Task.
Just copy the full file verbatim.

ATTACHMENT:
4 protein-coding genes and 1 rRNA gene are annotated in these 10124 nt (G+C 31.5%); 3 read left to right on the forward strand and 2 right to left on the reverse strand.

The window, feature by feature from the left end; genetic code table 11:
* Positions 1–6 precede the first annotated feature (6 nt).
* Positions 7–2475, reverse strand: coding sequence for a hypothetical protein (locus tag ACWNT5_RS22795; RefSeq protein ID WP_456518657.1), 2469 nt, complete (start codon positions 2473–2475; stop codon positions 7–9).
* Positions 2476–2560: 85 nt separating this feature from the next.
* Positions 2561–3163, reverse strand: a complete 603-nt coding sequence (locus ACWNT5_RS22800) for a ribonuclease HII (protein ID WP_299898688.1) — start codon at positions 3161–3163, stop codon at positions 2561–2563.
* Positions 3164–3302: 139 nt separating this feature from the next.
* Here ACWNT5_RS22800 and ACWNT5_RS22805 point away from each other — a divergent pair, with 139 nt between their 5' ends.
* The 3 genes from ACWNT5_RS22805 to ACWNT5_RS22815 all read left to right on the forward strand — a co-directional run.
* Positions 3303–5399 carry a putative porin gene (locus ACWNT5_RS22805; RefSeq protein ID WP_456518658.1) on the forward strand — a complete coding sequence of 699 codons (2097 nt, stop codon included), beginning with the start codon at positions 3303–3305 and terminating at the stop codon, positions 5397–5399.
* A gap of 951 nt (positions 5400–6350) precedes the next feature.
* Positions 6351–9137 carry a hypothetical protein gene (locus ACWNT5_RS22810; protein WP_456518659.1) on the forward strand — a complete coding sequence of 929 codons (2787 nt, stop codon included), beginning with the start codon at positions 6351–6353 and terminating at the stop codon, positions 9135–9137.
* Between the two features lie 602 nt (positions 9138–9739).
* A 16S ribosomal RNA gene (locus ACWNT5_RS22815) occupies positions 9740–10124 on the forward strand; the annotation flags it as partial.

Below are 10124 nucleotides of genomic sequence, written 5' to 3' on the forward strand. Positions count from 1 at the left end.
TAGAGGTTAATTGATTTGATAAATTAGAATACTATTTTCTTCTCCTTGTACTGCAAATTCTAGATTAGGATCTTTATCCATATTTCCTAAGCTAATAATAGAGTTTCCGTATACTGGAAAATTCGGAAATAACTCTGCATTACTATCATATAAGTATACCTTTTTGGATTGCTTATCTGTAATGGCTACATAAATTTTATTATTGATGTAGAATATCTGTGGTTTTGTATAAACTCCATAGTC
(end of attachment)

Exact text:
4 protein-coding genes and 1 rRNA gene are annotated in these 10124 nt (G+C 31.5%); 3 read left to right on the forward strand and 2 right to left on the reverse strand.

The window, feature by feature from the left end; genetic code table 11:
* Positions 1–6 precede the first annotated feature (6 nt).
* Positions 7–2475, reverse strand: coding sequence for a hypothetical protein (locus tag ACWNT5_RS22795; RefSeq protein ID WP_456518657.1), 2469 nt, complete (start codon positions 2473–2475; stop codon positions 7–9).
* Positions 2476–2560: 85 nt separating this feature from the next.
* Positions 2561–3163, reverse strand: a complete 603-nt coding sequence (locus ACWNT5_RS22800) for a ribonuclease HII (protein ID WP_299898688.1) — start codon at positions 3161–3163, stop codon at positions 2561–2563.
* Positions 3164–3302: 139 nt separating this feature from the next.
* Here ACWNT5_RS22800 and ACWNT5_RS22805 point away from each other — a divergent pair, with 139 nt between their 5' ends.
* The 3 genes from ACWNT5_RS22805 to ACWNT5_RS22815 all read left to right on the forward strand — a co-directional run.
* Positions 3303–5399 carry a putative porin gene (locus ACWNT5_RS22805; RefSeq protein ID WP_456518658.1) on the forward strand — a complete coding sequence of 699 codons (2097 nt, stop codon included), beginning with the start codon at positions 3303–3305 and terminating at the stop codon, positions 5397–5399.
* A gap of 951 nt (positions 5400–6350) precedes the next feature.
* Positions 6351–9137 carry a hypothetical protein gene (locus ACWNT5_RS22810; protein WP_456518659.1) on the forward strand — a complete coding sequence of 929 codons (2787 nt, stop codon included), beginning with the start codon at positions 6351–6353 and terminating at the stop codon, positions 9135–9137.
* Between the two features lie 602 nt (positions 9138–9739).
* A 16S ribosomal RNA gene (locus ACWNT5_RS22815) occupies positions 9740–10124 on the forward strand; the annotation flags it as partial.

Below are 10124 nucleotides of genomic sequence, written 5' to 3' on the forward strand. Positions count from 1 at the left end.
TAGAGGTTAATTGATTTGATAAATTAGAATACTATTTTCTTCTCCTTGTACTGCAAATTCTAGATTAGGATCTTTATCCATATTTCCTAAGCTAATAATAGAGTTTCCGTATACTGGAAAATTCGGAAATAACTCTGCATTACTATCATATAAGTATACCTTTTTGGATTGCTTATCTGTAATGGCTACATAAATTTTATTATTGATGTAGAATATCTGTGGTTTTGTATAAACTCCATAGTC